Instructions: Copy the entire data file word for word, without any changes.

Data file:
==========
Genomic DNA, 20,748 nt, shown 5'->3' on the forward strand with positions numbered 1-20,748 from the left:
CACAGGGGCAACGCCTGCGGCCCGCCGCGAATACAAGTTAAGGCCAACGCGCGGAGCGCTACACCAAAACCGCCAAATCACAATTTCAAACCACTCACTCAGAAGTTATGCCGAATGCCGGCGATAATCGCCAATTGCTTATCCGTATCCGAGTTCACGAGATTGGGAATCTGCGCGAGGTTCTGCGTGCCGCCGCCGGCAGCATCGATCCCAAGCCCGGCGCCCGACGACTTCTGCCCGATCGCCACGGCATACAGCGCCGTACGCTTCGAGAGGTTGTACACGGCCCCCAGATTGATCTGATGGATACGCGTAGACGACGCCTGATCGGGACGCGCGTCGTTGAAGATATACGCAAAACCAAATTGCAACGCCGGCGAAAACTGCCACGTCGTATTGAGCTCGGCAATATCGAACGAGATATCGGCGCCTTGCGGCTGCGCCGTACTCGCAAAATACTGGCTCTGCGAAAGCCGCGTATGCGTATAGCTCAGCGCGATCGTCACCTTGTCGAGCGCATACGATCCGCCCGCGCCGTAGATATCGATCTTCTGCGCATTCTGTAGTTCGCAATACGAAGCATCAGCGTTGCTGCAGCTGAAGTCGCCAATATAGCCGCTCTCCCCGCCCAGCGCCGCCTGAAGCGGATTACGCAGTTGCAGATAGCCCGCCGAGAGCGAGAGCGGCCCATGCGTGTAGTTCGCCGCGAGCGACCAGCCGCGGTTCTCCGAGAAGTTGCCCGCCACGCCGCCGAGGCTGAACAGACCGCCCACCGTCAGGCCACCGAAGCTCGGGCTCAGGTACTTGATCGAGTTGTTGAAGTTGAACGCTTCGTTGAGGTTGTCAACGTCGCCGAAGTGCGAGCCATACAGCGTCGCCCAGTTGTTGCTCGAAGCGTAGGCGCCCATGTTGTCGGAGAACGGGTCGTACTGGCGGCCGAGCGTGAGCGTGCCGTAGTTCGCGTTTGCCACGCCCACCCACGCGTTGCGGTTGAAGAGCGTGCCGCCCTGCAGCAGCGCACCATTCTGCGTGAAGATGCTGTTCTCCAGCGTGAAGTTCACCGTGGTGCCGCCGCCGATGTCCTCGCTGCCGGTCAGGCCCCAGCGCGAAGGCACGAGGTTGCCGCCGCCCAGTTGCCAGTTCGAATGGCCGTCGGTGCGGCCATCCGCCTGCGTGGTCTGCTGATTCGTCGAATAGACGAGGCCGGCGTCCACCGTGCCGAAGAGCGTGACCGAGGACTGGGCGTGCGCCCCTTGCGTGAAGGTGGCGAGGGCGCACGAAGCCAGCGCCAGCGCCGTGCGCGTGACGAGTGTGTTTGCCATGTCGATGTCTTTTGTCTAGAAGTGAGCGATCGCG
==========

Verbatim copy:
Genomic DNA, 20,748 nt, shown 5'->3' on the forward strand with positions numbered 1-20,748 from the left:
CACAGGGGCAACGCCTGCGGCCCGCCGCGAATACAAGTTAAGGCCAACGCGCGGAGCGCTACACCAAAACCGCCAAATCACAATTTCAAACCACTCACTCAGAAGTTATGCCGAATGCCGGCGATAATCGCCAATTGCTTATCCGTATCCGAGTTCACGAGATTGGGAATCTGCGCGAGGTTCTGCGTGCCGCCGCCGGCAGCATCGATCCCAAGCCCGGCGCCCGACGACTTCTGCCCGATCGCCACGGCATACAGCGCCGTACGCTTCGAGAGGTTGTACACGGCCCCCAGATTGATCTGATGGATACGCGTAGACGACGCCTGATCGGGACGCGCGTCGTTGAAGATATACGCAAAACCAAATTGCAACGCCGGCGAAAACTGCCACGTCGTATTGAGCTCGGCAATATCGAACGAGATATCGGCGCCTTGCGGCTGCGCCGTACTCGCAAAATACTGGCTCTGCGAAAGCCGCGTATGCGTATAGCTCAGCGCGATCGTCACCTTGTCGAGCGCATACGATCCGCCCGCGCCGTAGATATCGATCTTCTGCGCATTCTGTAGTTCGCAATACGAAGCATCAGCGTTGCTGCAGCTGAAGTCGCCAATATAGCCGCTCTCCCCGCCCAGCGCCGCCTGAAGCGGATTACGCAGTTGCAGATAGCCCGCCGAGAGCGAGAGCGGCCCATGCGTGTAGTTCGCCGCGAGCGACCAGCCGCGGTTCTCCGAGAAGTTGCCCGCCACGCCGCCGAGGCTGAACAGACCGCCCACCGTCAGGCCACCGAAGCTCGGGCTCAGGTACTTGATCGAGTTGTTGAAGTTGAACGCTTCGTTGAGGTTGTCAACGTCGCCGAAGTGCGAGCCATACAGCGTCGCCCAGTTGTTGCTCGAAGCGTAGGCGCCCATGTTGTCGGAGAACGGGTCGTACTGGCGGCCGAGCGTGAGCGTGCCGTAGTTCGCGTTTGCCACGCCCACCCACGCGTTGCGGTTGAAGAGCGTGCCGCCCTGCAGCAGCGCACCATTCTGCGTGAAGATGCTGTTCTCCAGCGTGAAGTTCACCGTGGTGCCGCCGCCGATGTCCTCGCTGCCGGTCAGGCCCCAGCGCGAAGGCACGAGGTTGCCGCCGCCCAGTTGCCAGTTCGAATGGCCGTCGGTGCGGCCATCCGCCTGCGTGGTCTGCTGATTCGTCGAATAGACGAGGCCGGCGTCCACCGTGCCGAAGAGCGTGACCGAGGACTGGGCGTGCGCCCCTTGCGTGAAGGTGGCGAGGGCGCACGAAGCCAGCGCCAGCGCCGTGCGCGTGACGAGTGTGTTTGCCATGTCGATGTCTTTTGTCTAGAAGTGAGCGATCGCG